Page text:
By Midge Pierce

Now that a proposal to rezone a chunk of Mt. Tabor Park has been rescinded by Commissioner Amanda Fritz, park supporters are breathing significantly easier.

“We delivered a resounding No! to the plan and Fritz listened,” noted John Laursen after applause rounded the packed Mt. Tabor Neighborhood Association meeting room.

In the span of some 72 hours prior to last month’s meeting, word had spread that a portion of the park would be sold. Residents with apprehension thick as the TaborSpace church’s stone walls flooded the meeting.

Then, before attendees could get thoroughly wound up, Fritz raised her arms and repealed the recommendation, declaring residents had shown her how much they treasure the park.

The strong show of support worked. The park would remain intact.

Praising neighbors for restraint and Fritz for her transparency, Laursen said, “This is exactly how government should work. Bringing proposals to communities that will be profoundly affected before implementation is the right thing to do.”

It was a wake-up call for some. For a short while, the fate of the beloved park hung on a little blue cottage just inside Tabor’s Salmon Street entrance. Once the park caretaker’s home, it is now a rental, albeit an unusual use inside a park listed on the National Register of Historic Places.

Assuming the lot could be rezoned for development – questionable given its historic status – the City could sell the parcel and be rid of maintenance on the house.

The threat to carve the cottage lot out of the park was real. With the Park Bureau that Fritz runs under what seems an annual directive to cut 5% from budgets, she had asked City staff to identify parcels smaller than an acre that could be sold to offset shortfalls. They suggested the modest house on less than an acre inside the park be rezoned and sold for housing.

When the session began,  Landuse Chair Stephanie Stewart described the first thing many visitors see when they enter the west side of the park: a grassy knoll with a small, quaint house. The vista is integral to the landscape laid out by the famous Olmsted family more than a century ago, she said.

Her comments were followed by Fritz’ explanation that her bureau faced a $3.2 million shortfall that necessitated looking left and right for options. Residents responded that selling parkland sets a dangerous precedent.

Laursen questioned the legitimacy of separating out a “parcel that is visually and functionally part of the park.”

Friends of Mt. Tabor reported that visits  to the park from folks near and far had risen dramatically in recent years and that retaining the lot behind a key entrance was critical.

Association member Michael Turaski said, “So many people turned out for this meeting because they don’t want the City to divest public lands, especially as we absorb more Infill.”

Another resident declared, “You can’t let our parks become ATMs for the City every time it wants to raise money.”

Reading the room, Fritz withdrew the proposal. As rezoning firmly bit the dust, she challenged residents to seek solutions to cover shortfalls (despite the City bringing in record revenue last year) and the cost of deferred maintenance on the lot. “You take the sale away, now what?” she asked.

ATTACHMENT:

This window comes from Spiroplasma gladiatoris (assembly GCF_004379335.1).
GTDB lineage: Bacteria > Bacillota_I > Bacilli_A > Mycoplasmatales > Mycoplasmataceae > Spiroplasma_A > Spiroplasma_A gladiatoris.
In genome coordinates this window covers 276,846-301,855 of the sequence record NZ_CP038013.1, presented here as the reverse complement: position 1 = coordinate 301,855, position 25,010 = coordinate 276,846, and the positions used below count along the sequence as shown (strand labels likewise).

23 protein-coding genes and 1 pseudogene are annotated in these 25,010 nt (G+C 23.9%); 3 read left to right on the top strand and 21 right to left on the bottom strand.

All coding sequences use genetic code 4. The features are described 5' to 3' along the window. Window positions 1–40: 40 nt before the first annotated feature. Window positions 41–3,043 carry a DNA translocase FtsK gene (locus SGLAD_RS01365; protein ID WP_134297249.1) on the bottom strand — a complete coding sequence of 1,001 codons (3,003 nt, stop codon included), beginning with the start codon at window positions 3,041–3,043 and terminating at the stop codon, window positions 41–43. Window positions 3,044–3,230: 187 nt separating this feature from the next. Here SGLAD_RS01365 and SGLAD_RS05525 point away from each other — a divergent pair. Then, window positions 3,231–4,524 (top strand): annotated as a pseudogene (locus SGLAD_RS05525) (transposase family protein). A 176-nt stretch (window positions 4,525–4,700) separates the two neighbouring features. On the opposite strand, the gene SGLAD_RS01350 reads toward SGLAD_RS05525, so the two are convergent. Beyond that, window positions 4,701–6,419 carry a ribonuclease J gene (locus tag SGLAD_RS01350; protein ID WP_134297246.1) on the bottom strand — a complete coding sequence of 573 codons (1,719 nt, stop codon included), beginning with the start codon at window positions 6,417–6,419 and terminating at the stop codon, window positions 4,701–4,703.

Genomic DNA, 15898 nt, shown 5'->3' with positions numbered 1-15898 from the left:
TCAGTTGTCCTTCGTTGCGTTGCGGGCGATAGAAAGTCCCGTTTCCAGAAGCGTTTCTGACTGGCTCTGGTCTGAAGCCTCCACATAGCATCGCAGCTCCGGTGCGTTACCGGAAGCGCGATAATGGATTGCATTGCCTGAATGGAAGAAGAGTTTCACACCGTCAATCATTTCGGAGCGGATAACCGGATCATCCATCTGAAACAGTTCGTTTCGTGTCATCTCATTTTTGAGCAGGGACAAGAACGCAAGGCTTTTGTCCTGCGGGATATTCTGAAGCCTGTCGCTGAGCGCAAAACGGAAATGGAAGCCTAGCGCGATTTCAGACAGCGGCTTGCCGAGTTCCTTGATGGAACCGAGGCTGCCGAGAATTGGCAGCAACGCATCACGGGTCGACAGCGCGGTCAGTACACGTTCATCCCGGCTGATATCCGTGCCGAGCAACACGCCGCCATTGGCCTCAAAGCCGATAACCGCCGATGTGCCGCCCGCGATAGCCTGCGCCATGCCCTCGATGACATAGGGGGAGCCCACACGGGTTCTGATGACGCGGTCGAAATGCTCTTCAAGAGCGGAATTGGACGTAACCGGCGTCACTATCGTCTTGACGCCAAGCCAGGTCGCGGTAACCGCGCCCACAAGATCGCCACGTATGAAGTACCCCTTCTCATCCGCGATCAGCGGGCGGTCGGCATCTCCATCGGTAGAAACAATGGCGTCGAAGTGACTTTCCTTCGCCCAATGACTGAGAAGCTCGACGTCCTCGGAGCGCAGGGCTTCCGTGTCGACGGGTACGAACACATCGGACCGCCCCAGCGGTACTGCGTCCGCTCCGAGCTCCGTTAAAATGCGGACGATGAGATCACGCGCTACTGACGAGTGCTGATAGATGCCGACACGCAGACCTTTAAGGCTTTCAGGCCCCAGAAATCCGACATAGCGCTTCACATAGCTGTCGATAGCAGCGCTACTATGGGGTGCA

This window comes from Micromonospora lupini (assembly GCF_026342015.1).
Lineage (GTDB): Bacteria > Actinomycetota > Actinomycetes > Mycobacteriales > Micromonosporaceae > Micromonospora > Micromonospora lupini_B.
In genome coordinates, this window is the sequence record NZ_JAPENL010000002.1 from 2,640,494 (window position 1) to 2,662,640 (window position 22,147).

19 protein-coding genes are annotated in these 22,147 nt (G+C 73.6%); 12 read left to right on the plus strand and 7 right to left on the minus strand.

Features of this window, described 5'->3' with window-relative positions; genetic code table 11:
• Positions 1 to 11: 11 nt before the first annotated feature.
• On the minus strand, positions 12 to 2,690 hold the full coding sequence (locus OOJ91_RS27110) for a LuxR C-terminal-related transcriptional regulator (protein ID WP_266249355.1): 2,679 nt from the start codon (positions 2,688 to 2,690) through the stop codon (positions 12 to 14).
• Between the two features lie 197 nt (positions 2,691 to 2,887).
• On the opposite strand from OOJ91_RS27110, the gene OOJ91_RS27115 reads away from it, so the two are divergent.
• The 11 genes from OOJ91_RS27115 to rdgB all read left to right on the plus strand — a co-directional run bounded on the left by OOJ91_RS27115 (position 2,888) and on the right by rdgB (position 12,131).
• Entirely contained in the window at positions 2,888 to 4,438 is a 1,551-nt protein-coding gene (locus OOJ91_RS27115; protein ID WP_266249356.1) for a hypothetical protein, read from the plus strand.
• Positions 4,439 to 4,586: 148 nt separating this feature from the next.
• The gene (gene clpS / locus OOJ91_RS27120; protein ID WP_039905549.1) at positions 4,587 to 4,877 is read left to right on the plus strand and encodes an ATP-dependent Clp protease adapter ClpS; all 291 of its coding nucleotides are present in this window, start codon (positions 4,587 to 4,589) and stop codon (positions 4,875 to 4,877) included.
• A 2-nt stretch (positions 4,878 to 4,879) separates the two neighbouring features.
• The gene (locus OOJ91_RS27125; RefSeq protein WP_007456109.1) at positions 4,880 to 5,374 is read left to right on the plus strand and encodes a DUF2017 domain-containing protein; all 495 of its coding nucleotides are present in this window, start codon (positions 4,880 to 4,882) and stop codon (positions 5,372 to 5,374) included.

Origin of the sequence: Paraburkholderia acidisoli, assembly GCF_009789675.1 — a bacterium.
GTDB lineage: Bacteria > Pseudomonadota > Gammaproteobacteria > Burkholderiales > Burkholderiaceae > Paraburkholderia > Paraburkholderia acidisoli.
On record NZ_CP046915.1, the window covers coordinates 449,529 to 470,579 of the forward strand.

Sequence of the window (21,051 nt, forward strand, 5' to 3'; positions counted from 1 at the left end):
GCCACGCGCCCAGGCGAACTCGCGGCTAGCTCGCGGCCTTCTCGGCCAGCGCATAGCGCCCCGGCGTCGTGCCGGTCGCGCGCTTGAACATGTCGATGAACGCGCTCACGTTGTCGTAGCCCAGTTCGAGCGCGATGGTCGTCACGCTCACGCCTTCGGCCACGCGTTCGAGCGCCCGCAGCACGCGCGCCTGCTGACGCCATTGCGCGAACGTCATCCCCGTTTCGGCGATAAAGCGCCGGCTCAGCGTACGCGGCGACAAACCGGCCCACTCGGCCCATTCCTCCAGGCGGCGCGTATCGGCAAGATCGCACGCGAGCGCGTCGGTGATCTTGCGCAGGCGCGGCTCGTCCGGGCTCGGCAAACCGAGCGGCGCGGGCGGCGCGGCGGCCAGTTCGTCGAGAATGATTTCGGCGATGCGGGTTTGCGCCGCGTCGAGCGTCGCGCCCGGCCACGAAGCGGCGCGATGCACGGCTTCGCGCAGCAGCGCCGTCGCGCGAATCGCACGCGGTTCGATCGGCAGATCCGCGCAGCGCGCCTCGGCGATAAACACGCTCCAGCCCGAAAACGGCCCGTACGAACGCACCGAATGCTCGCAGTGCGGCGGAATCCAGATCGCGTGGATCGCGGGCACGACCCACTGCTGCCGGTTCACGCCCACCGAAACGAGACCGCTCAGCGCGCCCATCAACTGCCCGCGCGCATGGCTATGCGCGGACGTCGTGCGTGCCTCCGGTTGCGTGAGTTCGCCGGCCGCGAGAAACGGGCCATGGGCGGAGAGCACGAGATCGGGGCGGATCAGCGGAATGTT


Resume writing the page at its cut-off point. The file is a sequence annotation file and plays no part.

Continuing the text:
The room responded by discussing whether volunteers could handle repairs or if maintenance workers could move into the house to relieve congestion at the Visitor Center. A suggestion to raise the rent on the cottage was met with cautions from Stewart who cited the shortage of affordable housing nearby.

Some skepticism lingered when the meeting wound down. Park activist Dawn Smallman said that twelve years of park advocacy had taught her some tough lessons.

“When the City controls the process, it gets the outcome it wants.”  Under earlier administrations, she had witnessed parcels sold clandestinely for a care center and a private college.

Some wondered if the sale was a portent of more to come. Residents of the so-called Lincoln longblocks, who  are objecting  to the bureau’s plan to move plant cans to the field in front of their homes, worried if it could be a target in the future.

Here and there, grumblers complained about City mismanagement of funds. One attendee, carrying a paper about “unscrupulous, closed door shenanigans, charged the City with treating the Eastside inequitably for its failure to close a deal on the former Washington School site slated for a community center and possible pool.

The purchase had been requested by the Buckman Community Association and approved by the SE Uplift Board of Directors, according to Mary Anne Schwab, to potentially benefit some 180,000 SE residents.

For everyone, the meeting was a reminder that city benefits can be tenuous.  Even in an age of record revenue collections and unprecedented growth, community centers like Woodstock and Sellwood face closure; and the City can’t protect businesses from graffiti and feces, keep drugs off the street or house the homeless. For now, City dwellers are grateful that the park they treasure as a gem of the Northwest will not be touched.

Update: Plot Price Increases Proposed

The potential sale of a part of Mt. Tabor was not the only heated park development last month. Friends of Portland Community Gardens’ Allen Field alerted MTNA to a proposed Portland Community Garden Fee increase of 40% on some, but not all, community plots.

Field said the plan, designed to raise $9,000, was inequitable since it singled out only nine of the gardens including Clinton, Ivon, Col. Summers, Sewallcrest, Sellwood and Tabor.

Indicating officials told him these plots were selected because they had long waitlists, Field said he believed they were targeted because they were in affluent areas,  even though gardeners come from all parts of the City.

MTNA joined other neighborhoods in supporting a draft of a letter seeking a more equitable solution.